Sun set for open source with Java SE 6 release

Sun Microsystems today releases Java Standard Edition 6, it's first major Java release since it announced plans to open source the platform.

Key changes in Java SE 6 include a new scripting model that can mix Java with popular web 2.0 technologies, and the bundling of a database based on the Apache Group's Derby. Debugging has been improved with deep support for Sun's Solaris DTrace. Sun expects users to see a performance boost, and quotes a 30 per cent improvement with off-the-shelf applications.

With the full release of Open JDK expected sometime in the first half of 2007, Java SE 6 tested an open development model, and 330 external developers worked with Sun's engineering team.

Sun's chief open source officer Simon Phipps suggested that Sun may use the next version of the Free Software Foundation's GPL licence in the future, and that Sun had chosen to use the current GPL v2 for OpenJDK purely on the grounds that the GPL v3 was a work in progress. Phipps said he felt that it would be "irresponsible of Sun to commit to a license it hasn't yet seen." He remains impressed with the GPL v3 process, and Sun is continuing to work with the Software Freedom Centre to remove any legal hindrances to the release of OpenJDK.

While Sun remains coy about the revenue generated by Java, Simon Phipps points out that Sun is a systems business, and that the question is "like asking Ford if they make a profit from manufacturing door hinges". He cites considerable investment, with new development tools and the development of an open source community around OpenJDK.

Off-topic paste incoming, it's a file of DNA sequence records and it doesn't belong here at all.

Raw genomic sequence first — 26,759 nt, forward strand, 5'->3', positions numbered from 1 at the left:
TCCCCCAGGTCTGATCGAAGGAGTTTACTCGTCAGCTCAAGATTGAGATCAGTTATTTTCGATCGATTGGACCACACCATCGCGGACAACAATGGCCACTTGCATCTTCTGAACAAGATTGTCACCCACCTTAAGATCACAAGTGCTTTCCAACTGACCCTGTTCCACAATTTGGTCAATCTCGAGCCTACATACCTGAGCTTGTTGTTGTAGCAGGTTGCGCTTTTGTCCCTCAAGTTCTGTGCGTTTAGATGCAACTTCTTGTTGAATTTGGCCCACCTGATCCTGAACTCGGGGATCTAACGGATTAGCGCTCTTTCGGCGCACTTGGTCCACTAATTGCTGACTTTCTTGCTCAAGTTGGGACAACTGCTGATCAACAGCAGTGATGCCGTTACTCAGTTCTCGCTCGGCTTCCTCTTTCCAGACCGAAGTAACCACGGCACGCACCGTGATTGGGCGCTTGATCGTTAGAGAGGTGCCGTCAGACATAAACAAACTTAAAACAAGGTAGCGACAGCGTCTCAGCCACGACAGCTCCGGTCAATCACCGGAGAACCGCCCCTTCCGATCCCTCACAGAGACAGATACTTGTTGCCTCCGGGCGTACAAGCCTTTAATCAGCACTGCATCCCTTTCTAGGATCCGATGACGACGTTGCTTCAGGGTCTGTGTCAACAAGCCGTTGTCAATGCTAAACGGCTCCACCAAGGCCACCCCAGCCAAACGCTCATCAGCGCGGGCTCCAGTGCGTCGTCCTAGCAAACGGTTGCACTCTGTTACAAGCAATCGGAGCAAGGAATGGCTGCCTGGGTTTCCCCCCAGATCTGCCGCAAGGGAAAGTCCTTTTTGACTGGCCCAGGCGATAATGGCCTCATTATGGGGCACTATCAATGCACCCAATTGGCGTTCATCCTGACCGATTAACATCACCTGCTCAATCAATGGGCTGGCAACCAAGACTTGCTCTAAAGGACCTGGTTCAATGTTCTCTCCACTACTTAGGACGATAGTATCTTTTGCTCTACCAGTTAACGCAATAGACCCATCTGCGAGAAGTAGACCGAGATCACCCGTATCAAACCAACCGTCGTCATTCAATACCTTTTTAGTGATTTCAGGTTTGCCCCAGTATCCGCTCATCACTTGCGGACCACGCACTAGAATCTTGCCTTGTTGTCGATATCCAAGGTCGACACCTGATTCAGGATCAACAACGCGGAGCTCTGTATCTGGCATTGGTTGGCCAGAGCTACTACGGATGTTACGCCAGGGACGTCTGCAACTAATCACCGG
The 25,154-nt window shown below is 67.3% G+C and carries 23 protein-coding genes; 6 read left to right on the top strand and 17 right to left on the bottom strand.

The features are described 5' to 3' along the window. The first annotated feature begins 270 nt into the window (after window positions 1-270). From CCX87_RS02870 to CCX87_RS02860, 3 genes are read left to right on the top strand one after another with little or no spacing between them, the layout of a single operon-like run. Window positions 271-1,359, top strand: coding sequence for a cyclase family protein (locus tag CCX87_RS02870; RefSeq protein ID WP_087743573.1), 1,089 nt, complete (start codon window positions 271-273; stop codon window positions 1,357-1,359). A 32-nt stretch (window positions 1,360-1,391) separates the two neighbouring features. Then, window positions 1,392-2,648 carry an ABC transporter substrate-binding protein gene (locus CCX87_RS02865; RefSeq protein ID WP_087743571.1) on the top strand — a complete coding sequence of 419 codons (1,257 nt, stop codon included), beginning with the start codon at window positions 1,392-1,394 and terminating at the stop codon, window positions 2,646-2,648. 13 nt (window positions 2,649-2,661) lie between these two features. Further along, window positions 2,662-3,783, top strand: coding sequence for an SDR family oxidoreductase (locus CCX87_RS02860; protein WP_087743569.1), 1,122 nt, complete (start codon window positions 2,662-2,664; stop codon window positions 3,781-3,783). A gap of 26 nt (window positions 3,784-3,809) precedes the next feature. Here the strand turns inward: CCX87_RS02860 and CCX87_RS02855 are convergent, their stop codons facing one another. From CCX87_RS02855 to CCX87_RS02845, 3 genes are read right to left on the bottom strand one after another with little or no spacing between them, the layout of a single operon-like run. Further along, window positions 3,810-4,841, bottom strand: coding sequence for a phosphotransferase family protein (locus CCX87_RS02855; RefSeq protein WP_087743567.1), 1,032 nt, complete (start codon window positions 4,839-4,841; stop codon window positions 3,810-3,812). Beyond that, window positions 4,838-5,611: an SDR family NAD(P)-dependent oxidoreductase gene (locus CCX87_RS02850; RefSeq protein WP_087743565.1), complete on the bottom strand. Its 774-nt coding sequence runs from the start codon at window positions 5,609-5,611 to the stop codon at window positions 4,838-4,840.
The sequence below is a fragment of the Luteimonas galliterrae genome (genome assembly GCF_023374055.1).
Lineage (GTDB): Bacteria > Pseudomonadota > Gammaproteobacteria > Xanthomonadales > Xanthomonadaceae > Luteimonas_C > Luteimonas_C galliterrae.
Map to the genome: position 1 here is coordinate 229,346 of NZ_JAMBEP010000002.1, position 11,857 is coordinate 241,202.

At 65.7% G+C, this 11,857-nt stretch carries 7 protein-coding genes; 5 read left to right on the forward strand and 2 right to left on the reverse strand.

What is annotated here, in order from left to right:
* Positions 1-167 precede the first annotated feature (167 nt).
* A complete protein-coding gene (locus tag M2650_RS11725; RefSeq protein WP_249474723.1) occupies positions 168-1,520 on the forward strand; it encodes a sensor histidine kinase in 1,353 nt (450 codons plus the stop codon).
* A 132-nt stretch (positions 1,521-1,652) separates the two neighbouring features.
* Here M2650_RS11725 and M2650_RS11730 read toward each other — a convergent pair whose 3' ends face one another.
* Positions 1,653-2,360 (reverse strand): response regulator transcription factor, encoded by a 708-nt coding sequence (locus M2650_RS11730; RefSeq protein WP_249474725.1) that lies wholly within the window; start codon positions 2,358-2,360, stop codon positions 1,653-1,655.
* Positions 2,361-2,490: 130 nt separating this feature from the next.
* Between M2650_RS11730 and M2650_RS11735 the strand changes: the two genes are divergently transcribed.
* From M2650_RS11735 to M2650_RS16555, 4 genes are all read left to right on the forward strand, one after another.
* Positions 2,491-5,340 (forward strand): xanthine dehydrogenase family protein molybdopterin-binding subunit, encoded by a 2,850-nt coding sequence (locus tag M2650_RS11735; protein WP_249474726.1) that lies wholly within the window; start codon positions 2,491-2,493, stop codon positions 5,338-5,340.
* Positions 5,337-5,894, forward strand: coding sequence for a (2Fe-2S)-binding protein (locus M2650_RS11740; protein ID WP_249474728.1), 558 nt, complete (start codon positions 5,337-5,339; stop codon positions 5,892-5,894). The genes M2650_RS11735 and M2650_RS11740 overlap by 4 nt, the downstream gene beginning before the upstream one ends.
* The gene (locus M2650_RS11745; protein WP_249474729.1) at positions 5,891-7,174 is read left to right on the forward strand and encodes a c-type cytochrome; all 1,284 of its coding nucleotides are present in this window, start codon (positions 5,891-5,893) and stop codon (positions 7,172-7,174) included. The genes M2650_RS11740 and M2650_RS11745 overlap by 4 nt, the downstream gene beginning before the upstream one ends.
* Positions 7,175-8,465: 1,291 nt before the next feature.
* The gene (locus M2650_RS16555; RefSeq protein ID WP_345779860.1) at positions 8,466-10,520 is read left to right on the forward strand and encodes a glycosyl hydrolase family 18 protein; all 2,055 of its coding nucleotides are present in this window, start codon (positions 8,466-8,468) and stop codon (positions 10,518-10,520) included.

Java 6 SE will work with Windows Vista. Brad Goldberg, Microsoft's General Manager for Windows Client, is pleased, "We want to see a good Java technology experience for customers using Windows". Java SE 6 supports the .NET framework's web services components, helping build Java front-ends for .NET applications.

The introduction of the Matisse GUI-builder tools simplifies the process of building cross-platform Java desktop applications, and tools for working with it are built into Sun's NetBeans 5.5 development environment - with third party solutions already available for Eclipse.

Developers updating Java SE 5 applications to Java SE 6 can take advantage of 60 days free access to Sun's developer support programme.